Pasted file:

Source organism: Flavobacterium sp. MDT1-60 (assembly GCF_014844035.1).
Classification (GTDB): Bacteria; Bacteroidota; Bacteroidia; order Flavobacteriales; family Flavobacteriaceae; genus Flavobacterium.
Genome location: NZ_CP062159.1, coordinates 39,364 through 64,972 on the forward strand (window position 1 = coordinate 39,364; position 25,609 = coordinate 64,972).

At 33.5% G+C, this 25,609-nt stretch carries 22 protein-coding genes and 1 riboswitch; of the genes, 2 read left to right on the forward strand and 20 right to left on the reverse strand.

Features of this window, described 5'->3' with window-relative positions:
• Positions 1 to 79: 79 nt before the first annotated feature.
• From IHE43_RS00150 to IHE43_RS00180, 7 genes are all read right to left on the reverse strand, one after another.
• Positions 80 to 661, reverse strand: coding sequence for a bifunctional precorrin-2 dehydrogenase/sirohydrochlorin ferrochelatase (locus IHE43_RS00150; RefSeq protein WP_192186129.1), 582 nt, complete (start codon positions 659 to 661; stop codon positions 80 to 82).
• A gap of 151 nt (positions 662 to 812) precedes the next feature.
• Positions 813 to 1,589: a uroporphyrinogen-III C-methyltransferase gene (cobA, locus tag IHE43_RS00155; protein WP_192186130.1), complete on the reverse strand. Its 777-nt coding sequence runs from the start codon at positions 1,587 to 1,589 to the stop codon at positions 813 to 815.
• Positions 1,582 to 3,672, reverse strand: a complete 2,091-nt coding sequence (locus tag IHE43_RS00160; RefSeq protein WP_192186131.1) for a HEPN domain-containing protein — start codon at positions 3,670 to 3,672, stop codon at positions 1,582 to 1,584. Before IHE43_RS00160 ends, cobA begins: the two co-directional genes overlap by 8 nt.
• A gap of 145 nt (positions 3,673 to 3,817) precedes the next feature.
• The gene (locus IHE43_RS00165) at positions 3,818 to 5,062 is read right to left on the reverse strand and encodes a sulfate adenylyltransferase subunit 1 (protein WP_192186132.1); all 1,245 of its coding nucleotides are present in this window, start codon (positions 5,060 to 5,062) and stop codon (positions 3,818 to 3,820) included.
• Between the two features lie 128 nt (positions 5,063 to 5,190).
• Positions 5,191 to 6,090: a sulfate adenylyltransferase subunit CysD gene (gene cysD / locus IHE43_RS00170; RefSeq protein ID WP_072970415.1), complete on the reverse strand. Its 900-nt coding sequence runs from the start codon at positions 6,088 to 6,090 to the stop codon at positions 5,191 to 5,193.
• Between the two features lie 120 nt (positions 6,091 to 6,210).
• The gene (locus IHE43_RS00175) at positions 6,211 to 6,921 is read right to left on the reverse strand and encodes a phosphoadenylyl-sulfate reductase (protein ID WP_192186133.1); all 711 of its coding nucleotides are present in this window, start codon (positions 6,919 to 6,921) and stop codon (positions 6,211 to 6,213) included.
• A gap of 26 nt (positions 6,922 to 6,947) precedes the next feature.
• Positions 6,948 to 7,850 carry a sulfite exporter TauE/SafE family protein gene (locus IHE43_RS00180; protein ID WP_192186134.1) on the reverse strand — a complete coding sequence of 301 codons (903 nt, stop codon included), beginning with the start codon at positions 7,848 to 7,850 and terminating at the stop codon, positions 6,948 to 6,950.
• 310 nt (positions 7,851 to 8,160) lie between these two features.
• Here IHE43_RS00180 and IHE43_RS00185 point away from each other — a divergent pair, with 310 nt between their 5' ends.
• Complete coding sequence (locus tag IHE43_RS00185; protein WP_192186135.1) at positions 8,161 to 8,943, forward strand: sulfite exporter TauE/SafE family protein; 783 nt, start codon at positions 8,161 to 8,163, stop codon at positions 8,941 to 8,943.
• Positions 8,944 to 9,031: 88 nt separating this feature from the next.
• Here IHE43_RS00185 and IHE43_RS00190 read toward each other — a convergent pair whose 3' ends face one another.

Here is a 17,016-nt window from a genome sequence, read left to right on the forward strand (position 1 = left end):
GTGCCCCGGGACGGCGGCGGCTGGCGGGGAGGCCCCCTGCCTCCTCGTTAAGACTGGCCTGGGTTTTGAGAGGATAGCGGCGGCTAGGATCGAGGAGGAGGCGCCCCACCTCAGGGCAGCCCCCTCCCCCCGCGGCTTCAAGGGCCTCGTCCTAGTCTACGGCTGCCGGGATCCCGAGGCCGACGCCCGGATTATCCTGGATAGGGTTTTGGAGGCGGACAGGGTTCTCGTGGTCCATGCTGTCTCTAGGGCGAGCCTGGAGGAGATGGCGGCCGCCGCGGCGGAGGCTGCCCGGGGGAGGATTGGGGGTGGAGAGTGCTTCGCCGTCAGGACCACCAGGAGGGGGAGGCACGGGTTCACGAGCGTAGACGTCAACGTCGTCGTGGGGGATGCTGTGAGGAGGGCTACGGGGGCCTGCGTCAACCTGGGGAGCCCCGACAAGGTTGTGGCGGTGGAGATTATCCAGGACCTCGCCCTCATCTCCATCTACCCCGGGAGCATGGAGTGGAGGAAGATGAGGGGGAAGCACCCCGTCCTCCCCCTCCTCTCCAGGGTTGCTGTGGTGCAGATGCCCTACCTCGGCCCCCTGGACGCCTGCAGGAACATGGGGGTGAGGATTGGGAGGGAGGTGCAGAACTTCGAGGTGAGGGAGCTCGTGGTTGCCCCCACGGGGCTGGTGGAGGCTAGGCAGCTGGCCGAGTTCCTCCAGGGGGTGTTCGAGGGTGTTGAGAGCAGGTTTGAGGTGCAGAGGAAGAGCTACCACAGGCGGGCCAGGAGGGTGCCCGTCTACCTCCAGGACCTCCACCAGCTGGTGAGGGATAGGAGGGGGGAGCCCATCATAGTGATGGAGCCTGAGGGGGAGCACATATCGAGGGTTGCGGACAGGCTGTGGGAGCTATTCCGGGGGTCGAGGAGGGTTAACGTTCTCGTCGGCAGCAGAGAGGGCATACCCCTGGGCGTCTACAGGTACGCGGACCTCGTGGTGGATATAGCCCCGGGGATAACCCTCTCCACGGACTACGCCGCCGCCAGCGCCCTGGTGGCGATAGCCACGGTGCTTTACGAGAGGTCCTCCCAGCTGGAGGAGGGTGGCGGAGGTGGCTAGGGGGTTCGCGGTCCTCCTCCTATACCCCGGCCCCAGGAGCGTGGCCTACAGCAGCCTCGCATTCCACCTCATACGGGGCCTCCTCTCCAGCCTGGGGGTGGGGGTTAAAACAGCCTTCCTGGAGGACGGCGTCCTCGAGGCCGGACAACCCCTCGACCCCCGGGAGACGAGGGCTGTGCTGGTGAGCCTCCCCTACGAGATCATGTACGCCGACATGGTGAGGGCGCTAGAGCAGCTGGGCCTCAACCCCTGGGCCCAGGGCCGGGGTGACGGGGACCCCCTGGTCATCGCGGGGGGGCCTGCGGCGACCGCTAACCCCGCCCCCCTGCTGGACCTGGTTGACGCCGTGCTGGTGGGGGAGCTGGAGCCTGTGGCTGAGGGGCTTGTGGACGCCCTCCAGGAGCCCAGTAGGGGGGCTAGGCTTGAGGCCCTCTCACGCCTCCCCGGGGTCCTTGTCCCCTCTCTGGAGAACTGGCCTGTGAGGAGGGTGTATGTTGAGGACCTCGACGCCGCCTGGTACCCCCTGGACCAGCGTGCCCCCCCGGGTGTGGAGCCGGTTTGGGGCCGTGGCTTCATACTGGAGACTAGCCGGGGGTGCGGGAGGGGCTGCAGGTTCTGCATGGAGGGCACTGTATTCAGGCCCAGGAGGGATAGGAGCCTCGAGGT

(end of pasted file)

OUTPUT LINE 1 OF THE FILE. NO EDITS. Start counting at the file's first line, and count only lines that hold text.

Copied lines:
Source organism: Flavobacterium sp. MDT1-60 (assembly GCF_014844035.1).